Set 3 of Lupine Festival Seasons

Bob Jensen at Trinity University 

Every year there's a Lupine Festival in Sugar Hill. This year the Festival is June 1-June 15, 2012. In 2013 the date range is unfortunate. Due to a cold and late spring, even with snow still on the ground on June 1, we had to wait until the second week of June for the lupines to start blooming. T Our furnace has run most every day since August 2012.

Lupine are very aggressive field flowering perennials that prefer bad soil. After lava flow covered a wide swath of Mt. St. Helens, lupine were among the first plants to emerge in the lava beds.


Snow on Memorial Day 2013

My good friend and sometime neighbor came up from Boston to check on snow damage in his yard
He took the following picture from a parking lot at Cannon Mountain where ski season had prematurely ended

A week later the lupines were in bloom in our wild flower field

The is St. Mathews Chapel (summer only) about a half mile down the road


For a description of lupine fields along our road, go to 

There is a fantastic spot in northern New Hampshire for wildflowers with mountains on the horizon (though not usually covered in snow at that time of the year). Go to Sugar Hill, NH in mid-June for the lupine festival. From about June 10th to 17th there are fields of lupines that bloom beneath the White Mountains. In Sugar Hill on Sunset Road there is a 12 acre field completely filled lupines that has Cannon Mountain and Mt. Washington in the background. These lupines come in shades of blue, purple, white and pink. The attached image was taken at sunrise in the lupine field on Sunset Road in Sugar Hill. The back roads around Sugar Hill contain a number of spots where there are large concentrations of lupines, some strategically located near red barns and white churches. This spot is not only great for grand landscape shots, but is also macro photography heaven, the dew drops and little insects on the lupines also make great subjects. But be careful, one morning at sunrise I was intently photographing the sunrise and moved towards a tree to include it in my shot. I startled a mother moose and calf who I did not realize were on the other side of the tree and they ran right in front of me. Of course having a 17-35mm lens on my camera with an ND grad and polarizing filter made it a little tough to get a good shot of the moose.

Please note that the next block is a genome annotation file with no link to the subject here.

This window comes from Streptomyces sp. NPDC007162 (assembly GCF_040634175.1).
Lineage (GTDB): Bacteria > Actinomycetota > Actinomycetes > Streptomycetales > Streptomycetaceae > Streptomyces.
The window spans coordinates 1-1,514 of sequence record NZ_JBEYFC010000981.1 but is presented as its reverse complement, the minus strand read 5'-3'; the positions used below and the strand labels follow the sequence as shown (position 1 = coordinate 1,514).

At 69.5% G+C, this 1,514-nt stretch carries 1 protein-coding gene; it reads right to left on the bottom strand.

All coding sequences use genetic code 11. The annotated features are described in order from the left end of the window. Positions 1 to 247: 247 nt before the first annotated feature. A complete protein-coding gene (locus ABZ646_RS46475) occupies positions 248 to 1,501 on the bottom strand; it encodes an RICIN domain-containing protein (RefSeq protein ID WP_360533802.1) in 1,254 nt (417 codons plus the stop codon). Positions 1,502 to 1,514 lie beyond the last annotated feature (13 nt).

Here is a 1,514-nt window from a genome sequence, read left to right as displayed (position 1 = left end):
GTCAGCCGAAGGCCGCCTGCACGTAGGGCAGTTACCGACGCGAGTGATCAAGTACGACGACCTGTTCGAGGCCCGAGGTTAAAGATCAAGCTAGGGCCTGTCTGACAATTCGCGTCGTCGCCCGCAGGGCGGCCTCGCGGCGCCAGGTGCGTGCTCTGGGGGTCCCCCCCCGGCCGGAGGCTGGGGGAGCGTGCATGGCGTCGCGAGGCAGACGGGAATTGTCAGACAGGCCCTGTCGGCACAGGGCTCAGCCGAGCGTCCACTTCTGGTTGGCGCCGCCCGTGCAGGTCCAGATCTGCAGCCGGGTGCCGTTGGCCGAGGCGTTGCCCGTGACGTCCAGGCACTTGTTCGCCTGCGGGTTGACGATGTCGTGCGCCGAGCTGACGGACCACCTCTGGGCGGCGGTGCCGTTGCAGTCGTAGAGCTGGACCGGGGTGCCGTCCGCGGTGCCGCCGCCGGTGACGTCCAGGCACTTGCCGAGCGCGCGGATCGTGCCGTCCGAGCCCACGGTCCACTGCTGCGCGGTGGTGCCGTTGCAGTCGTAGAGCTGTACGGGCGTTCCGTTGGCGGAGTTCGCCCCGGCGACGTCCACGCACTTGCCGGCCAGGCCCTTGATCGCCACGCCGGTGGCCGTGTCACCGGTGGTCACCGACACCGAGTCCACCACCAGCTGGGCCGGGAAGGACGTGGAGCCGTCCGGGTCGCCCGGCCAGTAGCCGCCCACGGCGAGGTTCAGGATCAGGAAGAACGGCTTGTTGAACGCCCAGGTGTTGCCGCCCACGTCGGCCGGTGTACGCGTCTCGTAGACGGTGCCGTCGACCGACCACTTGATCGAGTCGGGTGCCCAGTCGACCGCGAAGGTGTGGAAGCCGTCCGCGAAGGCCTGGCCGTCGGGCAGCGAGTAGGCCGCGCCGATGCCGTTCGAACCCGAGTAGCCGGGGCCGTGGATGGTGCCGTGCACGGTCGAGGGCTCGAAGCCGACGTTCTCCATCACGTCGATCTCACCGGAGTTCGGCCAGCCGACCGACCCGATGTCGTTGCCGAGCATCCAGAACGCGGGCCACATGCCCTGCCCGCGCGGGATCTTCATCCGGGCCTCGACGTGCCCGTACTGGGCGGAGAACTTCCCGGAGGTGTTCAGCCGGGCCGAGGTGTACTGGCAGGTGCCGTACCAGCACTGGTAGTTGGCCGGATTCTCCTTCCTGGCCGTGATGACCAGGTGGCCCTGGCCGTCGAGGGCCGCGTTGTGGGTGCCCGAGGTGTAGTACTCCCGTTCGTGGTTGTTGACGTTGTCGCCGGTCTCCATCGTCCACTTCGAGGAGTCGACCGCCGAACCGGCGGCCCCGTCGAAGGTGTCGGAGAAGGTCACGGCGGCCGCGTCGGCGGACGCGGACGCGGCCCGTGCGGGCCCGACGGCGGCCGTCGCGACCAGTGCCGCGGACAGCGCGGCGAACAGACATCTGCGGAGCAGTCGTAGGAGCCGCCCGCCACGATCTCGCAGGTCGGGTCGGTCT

About 5 miles away is Franconia Notch state park where there are lots of nice waterfall opportunities, my favorites include The Basin, the Falling Waters Trail (Stair Falls and Cloudland Falls are both wonderful) and the Flume.

This area in early to mid-June can't be beat. To do grand landscape photography in New England requires a little more work than in the national parks out west, but Sugar Hill is one of the better locations in New England for the kind of photography you are interested in.

-- Ed McGuirk , April 06, 2002; 06:15 A.M. Eastern


Photographer Wes Lavin often visits up in these mountains
He occasionally allows me to post some of his pictures


This is a Wes Lavin springtime photograph of the Iris Farm down the road
Sadly, the farm is now vacant with an uncertain future
I would like to see it become a living farm for tourists

Below is a picture that I took when above the  picturesque Iris Farm
This photograph shows the Kinsman Mountain Range backdrop of this old farm

This is the barn across the road from Polly's Pancake Parlor (about a mile down the road)

This is a lupine about half way into fully blooming

This is what lupine blossoms look like in July after the blooms fade and the seed pods ripen
Lupines are field flowers
You don't want them in your garden because they will take over everything else
and are very hard to get rid of (as I learned the hard way)



Set 1 Photographs of the Lupine Festival in Sugar Hill ---

Set 2 Photographs of the Lupine Festival in Sugar Hill  ---

Wildflowers Set 1 ---    

Erika's Flowers of the Field ---

A Walk Down Lovers Lane ---

Texas Wildflowers Set 1 ---

Texas Wildflowers Set 3 ---


Our cottage's history ---

More of Bob Jensen's Pictures and Stories


On May 14, 2006 I retired from Trinity University after a long and wonderful career as an accounting professor in four universities. I was generously granted "Emeritus" status by the Trustees of Trinity University. My wife and I now live in a cottage in the White Mountains of New Hampshire ---

Bob Jensen's Blogs ---
Current and past editions of my newsletter called New Bookmarks ---
Current and past editions of my newsletter called Tidbits ---
Current and past editions of my newsletter called Fraud Updates ---
Bob Jensen's past presentations and lectures ---   

Our address is 190 Sunset Hill Road, Sugar Hill, New Hampshire
Our cottage was known as the Brayton Cottage in the early 1900s
Sunset Hill is a ridge overlooking with New Hampshire's White Mountains to the East
and Vermont's Green Mountains to the West



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